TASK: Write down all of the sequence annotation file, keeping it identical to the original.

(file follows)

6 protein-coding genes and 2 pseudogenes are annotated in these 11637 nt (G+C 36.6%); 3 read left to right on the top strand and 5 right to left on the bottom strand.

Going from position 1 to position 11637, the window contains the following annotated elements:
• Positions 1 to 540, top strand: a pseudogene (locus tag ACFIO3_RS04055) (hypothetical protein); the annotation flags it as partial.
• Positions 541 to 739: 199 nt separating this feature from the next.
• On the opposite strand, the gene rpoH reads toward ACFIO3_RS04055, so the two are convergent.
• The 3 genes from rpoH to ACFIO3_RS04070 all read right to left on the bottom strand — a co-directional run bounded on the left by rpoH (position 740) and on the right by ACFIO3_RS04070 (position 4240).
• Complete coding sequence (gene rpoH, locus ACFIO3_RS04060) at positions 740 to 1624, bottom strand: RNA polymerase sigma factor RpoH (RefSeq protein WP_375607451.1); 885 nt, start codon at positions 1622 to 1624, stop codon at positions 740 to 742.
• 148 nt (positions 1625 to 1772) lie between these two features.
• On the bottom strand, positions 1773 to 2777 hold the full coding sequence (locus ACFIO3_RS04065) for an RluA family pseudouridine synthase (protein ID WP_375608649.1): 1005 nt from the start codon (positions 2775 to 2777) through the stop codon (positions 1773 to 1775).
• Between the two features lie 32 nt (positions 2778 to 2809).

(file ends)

6 protein-coding genes and 2 pseudogenes are annotated in these 11637 nt (G+C 36.6%); 3 read left to right on the top strand and 5 right to left on the bottom strand.

Going from position 1 to position 11637, the window contains the following annotated elements:
• Positions 1 to 540, top strand: a pseudogene (locus tag ACFIO3_RS04055) (hypothetical protein); the annotation flags it as partial.
• Positions 541 to 739: 199 nt separating this feature from the next.
• On the opposite strand, the gene rpoH reads toward ACFIO3_RS04055, so the two are convergent.
• The 3 genes from rpoH to ACFIO3_RS04070 all read right to left on the bottom strand — a co-directional run bounded on the left by rpoH (position 740) and on the right by ACFIO3_RS04070 (position 4240).
• Complete coding sequence (gene rpoH, locus ACFIO3_RS04060) at positions 740 to 1624, bottom strand: RNA polymerase sigma factor RpoH (RefSeq protein WP_375607451.1); 885 nt, start codon at positions 1622 to 1624, stop codon at positions 740 to 742.
• 148 nt (positions 1625 to 1772) lie between these two features.
• On the bottom strand, positions 1773 to 2777 hold the full coding sequence (locus ACFIO3_RS04065) for an RluA family pseudouridine synthase (protein ID WP_375608649.1): 1005 nt from the start codon (positions 2775 to 2777) through the stop codon (positions 1773 to 1775).
• Between the two features lie 32 nt (positions 2778 to 2809).